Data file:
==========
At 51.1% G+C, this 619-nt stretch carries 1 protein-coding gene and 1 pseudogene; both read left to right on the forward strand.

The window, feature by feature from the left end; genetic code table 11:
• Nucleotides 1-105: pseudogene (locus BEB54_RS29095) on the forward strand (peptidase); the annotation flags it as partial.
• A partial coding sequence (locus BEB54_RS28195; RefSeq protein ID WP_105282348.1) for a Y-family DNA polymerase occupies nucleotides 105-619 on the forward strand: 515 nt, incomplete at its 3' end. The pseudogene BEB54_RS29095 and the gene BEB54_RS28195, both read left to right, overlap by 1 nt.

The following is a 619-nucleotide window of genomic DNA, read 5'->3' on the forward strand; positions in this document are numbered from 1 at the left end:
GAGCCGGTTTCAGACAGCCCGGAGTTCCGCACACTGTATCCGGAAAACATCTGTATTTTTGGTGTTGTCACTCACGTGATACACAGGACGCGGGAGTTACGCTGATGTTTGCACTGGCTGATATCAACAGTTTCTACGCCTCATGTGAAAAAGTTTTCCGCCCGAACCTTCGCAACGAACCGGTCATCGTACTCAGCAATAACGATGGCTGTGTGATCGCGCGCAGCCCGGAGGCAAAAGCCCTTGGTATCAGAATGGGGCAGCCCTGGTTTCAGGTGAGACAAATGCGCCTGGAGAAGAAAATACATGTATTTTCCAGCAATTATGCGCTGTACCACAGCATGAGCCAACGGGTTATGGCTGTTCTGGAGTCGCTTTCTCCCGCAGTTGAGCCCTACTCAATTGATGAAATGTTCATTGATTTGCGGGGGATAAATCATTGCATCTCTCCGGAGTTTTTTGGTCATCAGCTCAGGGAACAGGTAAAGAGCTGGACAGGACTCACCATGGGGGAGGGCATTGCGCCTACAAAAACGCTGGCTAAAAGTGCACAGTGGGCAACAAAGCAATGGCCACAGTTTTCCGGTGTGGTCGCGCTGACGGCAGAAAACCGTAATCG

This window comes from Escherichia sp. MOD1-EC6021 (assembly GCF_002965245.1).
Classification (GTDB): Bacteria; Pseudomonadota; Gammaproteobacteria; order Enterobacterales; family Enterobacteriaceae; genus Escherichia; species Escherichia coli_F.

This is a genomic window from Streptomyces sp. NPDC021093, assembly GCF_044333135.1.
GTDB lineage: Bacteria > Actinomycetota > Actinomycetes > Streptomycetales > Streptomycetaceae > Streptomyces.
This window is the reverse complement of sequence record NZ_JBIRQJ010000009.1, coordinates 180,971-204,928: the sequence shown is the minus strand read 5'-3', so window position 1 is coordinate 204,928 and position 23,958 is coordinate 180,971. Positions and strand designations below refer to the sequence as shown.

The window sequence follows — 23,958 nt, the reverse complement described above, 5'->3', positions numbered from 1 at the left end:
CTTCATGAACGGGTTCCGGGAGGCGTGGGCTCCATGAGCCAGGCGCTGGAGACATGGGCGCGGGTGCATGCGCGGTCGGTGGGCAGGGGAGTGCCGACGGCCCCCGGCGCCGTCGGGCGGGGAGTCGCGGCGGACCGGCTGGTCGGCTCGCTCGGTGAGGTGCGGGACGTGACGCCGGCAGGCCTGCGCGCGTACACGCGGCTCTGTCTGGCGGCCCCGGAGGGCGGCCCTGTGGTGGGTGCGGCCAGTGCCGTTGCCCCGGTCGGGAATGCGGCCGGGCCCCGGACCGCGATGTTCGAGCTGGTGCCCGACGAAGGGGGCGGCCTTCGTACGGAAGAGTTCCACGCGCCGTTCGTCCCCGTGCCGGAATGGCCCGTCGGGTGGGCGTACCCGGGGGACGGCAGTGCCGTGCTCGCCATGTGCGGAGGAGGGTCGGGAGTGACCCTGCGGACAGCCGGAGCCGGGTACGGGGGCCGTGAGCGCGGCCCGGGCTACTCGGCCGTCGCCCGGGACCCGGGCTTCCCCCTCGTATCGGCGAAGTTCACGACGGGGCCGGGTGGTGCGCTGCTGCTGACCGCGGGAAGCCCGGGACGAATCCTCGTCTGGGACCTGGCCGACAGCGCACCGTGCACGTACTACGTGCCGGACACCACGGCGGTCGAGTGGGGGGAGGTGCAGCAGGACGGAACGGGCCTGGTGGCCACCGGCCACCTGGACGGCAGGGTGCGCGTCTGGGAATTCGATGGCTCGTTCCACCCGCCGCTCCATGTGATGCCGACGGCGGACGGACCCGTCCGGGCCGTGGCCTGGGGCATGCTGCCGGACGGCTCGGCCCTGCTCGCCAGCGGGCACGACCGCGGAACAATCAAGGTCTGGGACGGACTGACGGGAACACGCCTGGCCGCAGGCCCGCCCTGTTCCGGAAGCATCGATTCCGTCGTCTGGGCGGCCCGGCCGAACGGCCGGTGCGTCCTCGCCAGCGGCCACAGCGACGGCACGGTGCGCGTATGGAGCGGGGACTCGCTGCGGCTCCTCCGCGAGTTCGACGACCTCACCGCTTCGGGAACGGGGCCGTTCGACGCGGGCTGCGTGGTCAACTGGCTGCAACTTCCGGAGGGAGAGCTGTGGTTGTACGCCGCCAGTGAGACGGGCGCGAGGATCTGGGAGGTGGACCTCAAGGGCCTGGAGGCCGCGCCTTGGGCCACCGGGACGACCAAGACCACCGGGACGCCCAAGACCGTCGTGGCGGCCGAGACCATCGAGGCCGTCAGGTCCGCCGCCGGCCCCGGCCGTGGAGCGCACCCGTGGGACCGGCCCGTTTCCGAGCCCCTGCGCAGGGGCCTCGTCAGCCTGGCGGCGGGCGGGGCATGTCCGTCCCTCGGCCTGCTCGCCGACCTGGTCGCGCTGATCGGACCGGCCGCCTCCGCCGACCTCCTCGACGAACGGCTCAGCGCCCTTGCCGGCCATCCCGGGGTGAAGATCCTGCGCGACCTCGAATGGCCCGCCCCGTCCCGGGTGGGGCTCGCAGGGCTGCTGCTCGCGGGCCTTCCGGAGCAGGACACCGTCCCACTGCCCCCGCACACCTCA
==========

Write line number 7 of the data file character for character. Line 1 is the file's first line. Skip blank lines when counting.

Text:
This window comes from Escherichia sp. MOD1-EC6021 (assembly GCF_002965245.1).